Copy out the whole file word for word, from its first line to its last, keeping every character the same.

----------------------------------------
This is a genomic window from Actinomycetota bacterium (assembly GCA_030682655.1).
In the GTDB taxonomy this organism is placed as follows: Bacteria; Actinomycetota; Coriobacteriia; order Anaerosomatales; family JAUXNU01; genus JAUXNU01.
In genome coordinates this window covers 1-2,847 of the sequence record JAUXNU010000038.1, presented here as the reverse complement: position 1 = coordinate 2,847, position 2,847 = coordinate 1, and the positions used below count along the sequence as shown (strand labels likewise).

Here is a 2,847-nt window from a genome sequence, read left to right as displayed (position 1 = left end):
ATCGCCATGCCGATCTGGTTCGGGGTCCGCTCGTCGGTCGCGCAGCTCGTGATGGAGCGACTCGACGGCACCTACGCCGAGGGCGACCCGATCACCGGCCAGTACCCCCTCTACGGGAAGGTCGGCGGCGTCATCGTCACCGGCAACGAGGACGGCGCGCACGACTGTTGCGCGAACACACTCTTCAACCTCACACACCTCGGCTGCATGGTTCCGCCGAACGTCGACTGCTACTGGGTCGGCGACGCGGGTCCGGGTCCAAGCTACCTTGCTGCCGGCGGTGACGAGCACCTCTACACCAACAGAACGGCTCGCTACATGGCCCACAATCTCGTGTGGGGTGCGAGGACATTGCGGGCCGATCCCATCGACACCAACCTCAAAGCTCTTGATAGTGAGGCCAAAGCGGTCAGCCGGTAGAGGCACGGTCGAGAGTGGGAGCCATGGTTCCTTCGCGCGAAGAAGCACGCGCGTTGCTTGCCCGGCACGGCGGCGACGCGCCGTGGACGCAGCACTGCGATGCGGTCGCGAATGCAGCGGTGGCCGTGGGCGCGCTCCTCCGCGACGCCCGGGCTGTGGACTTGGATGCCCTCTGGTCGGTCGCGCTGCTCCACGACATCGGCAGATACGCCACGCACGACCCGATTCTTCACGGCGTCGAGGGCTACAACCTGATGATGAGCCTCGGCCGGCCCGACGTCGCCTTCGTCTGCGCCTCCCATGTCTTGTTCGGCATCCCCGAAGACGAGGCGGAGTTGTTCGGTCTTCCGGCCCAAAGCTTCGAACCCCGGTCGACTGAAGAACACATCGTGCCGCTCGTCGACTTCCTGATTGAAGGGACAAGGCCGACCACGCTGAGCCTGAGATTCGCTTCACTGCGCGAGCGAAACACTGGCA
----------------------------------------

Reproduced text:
This is a genomic window from Actinomycetota bacterium (assembly GCA_030682655.1).
In the GTDB taxonomy this organism is placed as follows: Bacteria; Actinomycetota; Coriobacteriia; order Anaerosomatales; family JAUXNU01; genus JAUXNU01.
In genome coordinates this window covers 1-2,847 of the sequence record JAUXNU010000038.1, presented here as the reverse complement: position 1 = coordinate 2,847, position 2,847 = coordinate 1, and the positions used below count along the sequence as shown (strand labels likewise).

Here is a 2,847-nt window from a genome sequence, read left to right as displayed (position 1 = left end):
ATCGCCATGCCGATCTGGTTCGGGGTCCGCTCGTCGGTCGCGCAGCTCGTGATGGAGCGACTCGACGGCACCTACGCCGAGGGCGACCCGATCACCGGCCAGTACCCCCTCTACGGGAAGGTCGGCGGCGTCATCGTCACCGGCAACGAGGACGGCGCGCACGACTGTTGCGCGAACACACTCTTCAACCTCACACACCTCGGCTGCATGGTTCCGCCGAACGTCGACTGCTACTGGGTCGGCGACGCGGGTCCGGGTCCAAGCTACCTTGCTGCCGGCGGTGACGAGCACCTCTACACCAACAGAACGGCTCGCTACATGGCCCACAATCTCGTGTGGGGTGCGAGGACATTGCGGGCCGATCCCATCGACACCAACCTCAAAGCTCTTGATAGTGAGGCCAAAGCGGTCAGCCGGTAGAGGCACGGTCGAGAGTGGGAGCCATGGTTCCTTCGCGCGAAGAAGCACGCGCGTTGCTTGCCCGGCACGGCGGCGACGCGCCGTGGACGCAGCACTGCGATGCGGTCGCGAATGCAGCGGTGGCCGTGGGCGCGCTCCTCCGCGACGCCCGGGCTGTGGACTTGGATGCCCTCTGGTCGGTCGCGCTGCTCCACGACATCGGCAGATACGCCACGCACGACCCGATTCTTCACGGCGTCGAGGGCTACAACCTGATGATGAGCCTCGGCCGGCCCGACGTCGCCTTCGTCTGCGCCTCCCATGTCTTGTTCGGCATCCCCGAAGACGAGGCGGAGTTGTTCGGTCTTCCGGCCCAAAGCTTCGAACCCCGGTCGACTGAAGAACACATCGTGCCGCTCGTCGACTTCCTGATTGAAGGGACAAGGCCGACCACGCTGAGCCTGAGATTCGCTTCACTGCGCGAGCGAAACACTGGCA